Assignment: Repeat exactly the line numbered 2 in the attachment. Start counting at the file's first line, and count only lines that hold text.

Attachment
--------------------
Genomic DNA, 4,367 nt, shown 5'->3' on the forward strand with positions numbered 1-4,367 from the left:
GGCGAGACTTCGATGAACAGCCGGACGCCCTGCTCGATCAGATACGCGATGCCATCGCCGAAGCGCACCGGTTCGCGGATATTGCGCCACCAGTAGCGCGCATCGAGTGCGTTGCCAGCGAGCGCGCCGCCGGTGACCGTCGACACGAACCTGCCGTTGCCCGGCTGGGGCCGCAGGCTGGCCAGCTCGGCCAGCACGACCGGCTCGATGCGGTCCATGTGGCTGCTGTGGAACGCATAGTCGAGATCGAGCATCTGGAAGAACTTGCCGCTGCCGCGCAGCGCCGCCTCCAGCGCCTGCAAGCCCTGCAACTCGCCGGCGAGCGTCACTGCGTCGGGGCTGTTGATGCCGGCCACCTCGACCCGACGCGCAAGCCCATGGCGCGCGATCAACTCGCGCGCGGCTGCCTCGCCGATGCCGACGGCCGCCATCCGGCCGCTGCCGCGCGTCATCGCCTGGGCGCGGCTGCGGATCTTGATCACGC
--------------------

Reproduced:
GGCGAGACTTCGATGAACAGCCGGACGCCCTGCTCGATCAGATACGCGATGCCATCGCCGAAGCGCACCGGTTCGCGGATATTGCGCCACCAGTAGCGCGCATCGAGTGCGTTGCCAGCGAGCGCGCCGCCGGTGACCGTCGACACGAACCTGCCGTTGCCCGGCTGGGGCCGCAGGCTGGCCAGCTCGGCCAGCACGACCGGCTCGATGCGGTCCATGTGGCTGCTGTGGAACGCATAGTCGAGATCGAGCATCTGGAAGAACTTGCCGCTGCCGCGCAGCGCCGCCTCCAGCGCCTGCAAGCCCTGCAACTCGCCGGCGAGCGTCACTGCGTCGGGGCTGTTGATGCCGGCCACCTCGACCCGACGCGCAAGCCCATGGCGCGCGATCAACTCGCGCGCGGCTGCCTCGCCGATGCCGACGGCCGCCATCCGGCCGCTGCCGCGCGTCATCGCCTGGGCGCGGCTGCGGATCTTGATCACGC